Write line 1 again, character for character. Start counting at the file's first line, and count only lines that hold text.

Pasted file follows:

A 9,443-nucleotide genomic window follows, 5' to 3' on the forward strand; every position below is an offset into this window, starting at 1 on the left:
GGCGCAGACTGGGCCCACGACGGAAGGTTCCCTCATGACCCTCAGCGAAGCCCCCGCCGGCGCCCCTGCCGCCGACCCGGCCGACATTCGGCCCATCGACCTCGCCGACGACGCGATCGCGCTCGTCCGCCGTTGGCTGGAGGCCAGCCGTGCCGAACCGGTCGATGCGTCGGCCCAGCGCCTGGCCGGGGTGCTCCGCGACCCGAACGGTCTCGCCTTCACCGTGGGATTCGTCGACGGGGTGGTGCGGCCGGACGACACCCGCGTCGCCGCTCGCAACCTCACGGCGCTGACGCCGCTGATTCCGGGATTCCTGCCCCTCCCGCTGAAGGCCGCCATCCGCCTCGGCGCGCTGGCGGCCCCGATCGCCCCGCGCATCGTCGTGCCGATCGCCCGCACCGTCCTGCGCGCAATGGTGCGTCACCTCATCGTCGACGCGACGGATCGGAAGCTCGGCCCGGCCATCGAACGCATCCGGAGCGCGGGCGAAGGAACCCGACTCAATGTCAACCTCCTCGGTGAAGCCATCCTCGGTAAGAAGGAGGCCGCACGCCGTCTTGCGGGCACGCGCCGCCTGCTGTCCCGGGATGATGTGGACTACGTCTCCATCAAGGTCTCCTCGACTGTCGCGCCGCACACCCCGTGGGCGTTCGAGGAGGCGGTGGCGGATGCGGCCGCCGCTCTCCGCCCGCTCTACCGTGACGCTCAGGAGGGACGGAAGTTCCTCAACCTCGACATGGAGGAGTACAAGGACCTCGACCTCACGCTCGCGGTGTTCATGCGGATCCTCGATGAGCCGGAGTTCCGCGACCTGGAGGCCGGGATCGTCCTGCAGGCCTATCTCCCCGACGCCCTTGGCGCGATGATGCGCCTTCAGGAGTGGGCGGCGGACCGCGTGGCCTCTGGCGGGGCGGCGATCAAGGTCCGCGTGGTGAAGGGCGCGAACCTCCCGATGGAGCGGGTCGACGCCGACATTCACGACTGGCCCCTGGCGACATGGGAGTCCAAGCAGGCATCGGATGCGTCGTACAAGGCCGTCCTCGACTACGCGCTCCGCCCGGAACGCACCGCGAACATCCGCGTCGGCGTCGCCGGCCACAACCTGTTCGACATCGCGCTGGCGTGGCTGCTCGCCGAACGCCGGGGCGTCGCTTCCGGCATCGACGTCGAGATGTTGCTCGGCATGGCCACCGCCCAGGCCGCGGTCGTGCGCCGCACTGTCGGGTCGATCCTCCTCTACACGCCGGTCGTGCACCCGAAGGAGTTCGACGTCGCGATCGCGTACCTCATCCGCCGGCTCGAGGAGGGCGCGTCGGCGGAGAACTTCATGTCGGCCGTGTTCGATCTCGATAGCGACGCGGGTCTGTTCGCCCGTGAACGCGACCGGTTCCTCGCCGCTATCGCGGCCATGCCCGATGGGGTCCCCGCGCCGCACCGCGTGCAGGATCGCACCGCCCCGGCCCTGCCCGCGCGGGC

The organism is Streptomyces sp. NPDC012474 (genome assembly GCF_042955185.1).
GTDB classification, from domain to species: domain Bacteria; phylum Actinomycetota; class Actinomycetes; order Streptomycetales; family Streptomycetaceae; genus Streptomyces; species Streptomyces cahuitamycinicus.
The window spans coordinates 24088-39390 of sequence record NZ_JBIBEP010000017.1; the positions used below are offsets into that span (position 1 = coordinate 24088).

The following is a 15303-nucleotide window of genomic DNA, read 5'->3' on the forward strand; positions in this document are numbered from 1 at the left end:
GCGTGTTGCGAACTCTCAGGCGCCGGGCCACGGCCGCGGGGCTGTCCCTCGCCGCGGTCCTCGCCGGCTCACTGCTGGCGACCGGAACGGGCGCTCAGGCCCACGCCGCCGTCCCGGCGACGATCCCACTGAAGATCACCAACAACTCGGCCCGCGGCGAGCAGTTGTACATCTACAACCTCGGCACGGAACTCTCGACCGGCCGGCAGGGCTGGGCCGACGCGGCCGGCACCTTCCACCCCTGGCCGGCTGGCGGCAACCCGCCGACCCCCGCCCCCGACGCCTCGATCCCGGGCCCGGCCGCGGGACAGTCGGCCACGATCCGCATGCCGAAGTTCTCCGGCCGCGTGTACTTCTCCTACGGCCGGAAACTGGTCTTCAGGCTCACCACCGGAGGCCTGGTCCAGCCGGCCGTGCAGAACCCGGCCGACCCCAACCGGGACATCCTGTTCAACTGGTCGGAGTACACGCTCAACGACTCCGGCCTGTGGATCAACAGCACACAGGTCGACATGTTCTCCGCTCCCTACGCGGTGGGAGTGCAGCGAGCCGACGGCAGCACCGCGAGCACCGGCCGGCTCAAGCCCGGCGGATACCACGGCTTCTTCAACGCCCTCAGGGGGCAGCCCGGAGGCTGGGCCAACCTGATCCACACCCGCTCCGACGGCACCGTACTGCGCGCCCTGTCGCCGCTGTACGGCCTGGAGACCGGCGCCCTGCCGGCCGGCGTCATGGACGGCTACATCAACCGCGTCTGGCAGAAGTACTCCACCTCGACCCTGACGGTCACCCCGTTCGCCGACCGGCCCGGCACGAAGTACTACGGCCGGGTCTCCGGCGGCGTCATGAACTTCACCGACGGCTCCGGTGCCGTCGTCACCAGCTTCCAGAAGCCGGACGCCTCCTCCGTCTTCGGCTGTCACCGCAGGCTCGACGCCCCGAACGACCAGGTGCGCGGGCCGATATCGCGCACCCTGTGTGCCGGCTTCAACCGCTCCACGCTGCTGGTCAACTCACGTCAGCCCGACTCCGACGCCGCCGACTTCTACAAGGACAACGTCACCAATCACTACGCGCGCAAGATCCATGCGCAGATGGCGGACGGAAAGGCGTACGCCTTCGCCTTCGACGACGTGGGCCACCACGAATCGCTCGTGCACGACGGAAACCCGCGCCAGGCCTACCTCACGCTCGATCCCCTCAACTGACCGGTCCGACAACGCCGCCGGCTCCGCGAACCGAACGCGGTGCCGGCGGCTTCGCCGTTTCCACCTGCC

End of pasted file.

A 9,443-nucleotide genomic window follows, 5' to 3' on the forward strand; every position below is an offset into this window, starting at 1 on the left: